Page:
Tight Traps or Rounded Shoulders How to Make Them Better Post 1

Many people in this fast-paced, stressful modern society have experienced muscles that become tight from stress, tension and inactivity. One area particularly vulnerable for to this type of stress is the upper back and neck. We are primarily talking about the trapezius muscle between your neck and shoulders on each side and the muscles of the back of the neck.

The trapezius is the muscle that contracts to shrug your shoulders. People who sit at a desk all day long and spend a lot of time looking down at documents or talking on the phone while using the shoulder to hold the receiver against their chin are especially susceptible to this condition. Sometimes, these spasms can induce headaches at the back of the skull.

Sitting at a desk all day, especially if you are constantly looking down at documents or a computer screen can put strain on the back of your neck. Actually, the same can be true for people who stand with the neck in the same position, such as a surgeon standing over a patient or a factory worker standing and looking down to operate a running machine. The muscles in the back of the neck become strained and tight, while the muscles in the front of the neck become weak and inflexible.

This condition is quite common, as is shown by the popularity of the Ab Roller exercise apparatus. People who develop this imbalance in the neck are unable to keep their head in position while doing abdominal crunches and other abdominal exercises. It also indicates improper form is being used. Because people receive most of their information about the world through the eyes, people with weak abdominal muscles will often move the head more than the ribcage when doing crunches and other abdominal exercises. In addition, keeping the tongue in the correct position, touching the roof of the mouth just behind the front teeth, allows the muscles of the face and neck to support the head more easily. That should allow the focus of the exercise to be where it belongs — on the abdominal muscles.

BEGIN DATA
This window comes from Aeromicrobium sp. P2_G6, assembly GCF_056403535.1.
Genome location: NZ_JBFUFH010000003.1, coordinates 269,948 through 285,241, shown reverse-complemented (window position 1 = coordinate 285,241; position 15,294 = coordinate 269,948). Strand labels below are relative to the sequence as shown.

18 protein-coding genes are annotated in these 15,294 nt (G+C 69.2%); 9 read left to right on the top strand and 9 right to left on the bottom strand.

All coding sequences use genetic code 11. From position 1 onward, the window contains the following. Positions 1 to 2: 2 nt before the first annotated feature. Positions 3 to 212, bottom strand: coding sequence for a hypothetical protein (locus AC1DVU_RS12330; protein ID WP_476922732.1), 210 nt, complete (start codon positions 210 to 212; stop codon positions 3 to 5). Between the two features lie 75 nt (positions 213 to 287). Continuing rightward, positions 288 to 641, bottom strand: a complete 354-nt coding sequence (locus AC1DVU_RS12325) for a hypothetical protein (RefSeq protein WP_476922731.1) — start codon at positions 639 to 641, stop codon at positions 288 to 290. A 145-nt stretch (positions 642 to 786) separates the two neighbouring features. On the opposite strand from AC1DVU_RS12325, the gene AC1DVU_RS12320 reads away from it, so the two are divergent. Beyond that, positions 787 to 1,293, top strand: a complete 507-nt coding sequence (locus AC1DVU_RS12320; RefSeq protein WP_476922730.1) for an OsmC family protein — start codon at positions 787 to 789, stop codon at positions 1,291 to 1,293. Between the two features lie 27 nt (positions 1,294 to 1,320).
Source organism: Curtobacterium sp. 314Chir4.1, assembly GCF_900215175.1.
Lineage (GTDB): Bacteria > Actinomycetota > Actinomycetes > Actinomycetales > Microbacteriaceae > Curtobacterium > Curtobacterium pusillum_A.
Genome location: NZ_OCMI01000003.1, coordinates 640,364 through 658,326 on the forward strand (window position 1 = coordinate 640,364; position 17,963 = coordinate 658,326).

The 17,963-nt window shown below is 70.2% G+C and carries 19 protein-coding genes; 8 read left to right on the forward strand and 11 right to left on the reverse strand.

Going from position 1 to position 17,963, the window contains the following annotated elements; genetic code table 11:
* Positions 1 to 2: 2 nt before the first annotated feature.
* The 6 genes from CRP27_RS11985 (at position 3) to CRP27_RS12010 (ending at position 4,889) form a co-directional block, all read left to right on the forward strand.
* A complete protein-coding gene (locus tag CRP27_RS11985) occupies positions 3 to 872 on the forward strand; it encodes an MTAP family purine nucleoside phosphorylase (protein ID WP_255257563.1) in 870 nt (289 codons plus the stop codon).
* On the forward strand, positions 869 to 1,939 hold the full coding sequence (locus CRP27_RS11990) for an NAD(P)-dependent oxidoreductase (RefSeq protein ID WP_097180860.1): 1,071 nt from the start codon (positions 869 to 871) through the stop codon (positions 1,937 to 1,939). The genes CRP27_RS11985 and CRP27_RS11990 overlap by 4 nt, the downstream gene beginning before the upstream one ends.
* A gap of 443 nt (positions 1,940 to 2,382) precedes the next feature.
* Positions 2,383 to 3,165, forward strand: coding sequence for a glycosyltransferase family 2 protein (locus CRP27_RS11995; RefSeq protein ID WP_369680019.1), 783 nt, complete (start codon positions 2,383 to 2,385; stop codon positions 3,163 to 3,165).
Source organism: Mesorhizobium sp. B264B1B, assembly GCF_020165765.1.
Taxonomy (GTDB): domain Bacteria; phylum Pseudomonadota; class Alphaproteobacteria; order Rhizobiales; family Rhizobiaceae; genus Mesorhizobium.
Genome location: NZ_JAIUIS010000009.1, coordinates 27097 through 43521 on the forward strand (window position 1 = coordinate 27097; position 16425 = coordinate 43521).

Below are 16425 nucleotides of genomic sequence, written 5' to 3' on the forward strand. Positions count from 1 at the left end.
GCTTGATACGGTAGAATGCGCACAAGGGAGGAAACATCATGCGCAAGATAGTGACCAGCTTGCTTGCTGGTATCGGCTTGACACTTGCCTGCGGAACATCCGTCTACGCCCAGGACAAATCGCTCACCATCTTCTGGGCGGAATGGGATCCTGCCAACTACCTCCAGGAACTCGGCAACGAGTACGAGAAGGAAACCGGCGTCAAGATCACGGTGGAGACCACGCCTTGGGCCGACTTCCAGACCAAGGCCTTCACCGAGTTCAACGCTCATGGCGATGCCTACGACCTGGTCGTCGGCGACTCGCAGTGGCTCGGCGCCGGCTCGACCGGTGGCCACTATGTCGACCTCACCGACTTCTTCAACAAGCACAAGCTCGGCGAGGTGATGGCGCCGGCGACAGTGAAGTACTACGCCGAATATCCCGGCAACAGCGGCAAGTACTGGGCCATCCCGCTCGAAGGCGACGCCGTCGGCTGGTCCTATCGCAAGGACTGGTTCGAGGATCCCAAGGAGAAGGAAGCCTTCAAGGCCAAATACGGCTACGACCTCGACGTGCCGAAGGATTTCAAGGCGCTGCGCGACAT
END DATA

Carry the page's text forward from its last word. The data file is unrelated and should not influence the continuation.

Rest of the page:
The trapezius muscle is a large, kite-shaped muscle with multiple functions in the shoulder girdle, depending on which area of the muscle is contracted. The rhomboid muscles are located between the scapulas (shoulder blades) and the thoracic spine and function to pull the scapula together and back. The shoulder girdle consists of the scapulas, the clavicles and the muscles, tendons and ligaments that attach these bones to the ribcage.

The tight traps phenomenon is even worse if accompanied by a rounding-over of the upper back. Sitting or standing in a slouched position puts stress on the middle trapezius and rhomboid muscles between the shoulder blades. This same phenomenon can also be produced from injuries, congenital kyphosis of the spine or improperly designed exercise routines.

This can to lead to a permanently slouched posture, with the head sticking forward and shortening of the muscles on the front of the neck and torso and weakening of the rhomboid and middle trapezius muscles. A rounded upper back may reduce the degree to which the lungs can expand, requiring shallower and more rapid breathing.

Some people develop either of these conditions as a response to stress. Whenever they feel under pressure or threatened, they shrug their shoulders up. People who are chronically depressed or have poor self-esteem also tend to adopt this kind of posture. Many of these people don’t even realize they are maintaining a constant state of contraction because they have become used to it. If this is done for long periods of time, the muscle will tire and spasm, and people will complain of headaches and neck aches without knowing the cause.

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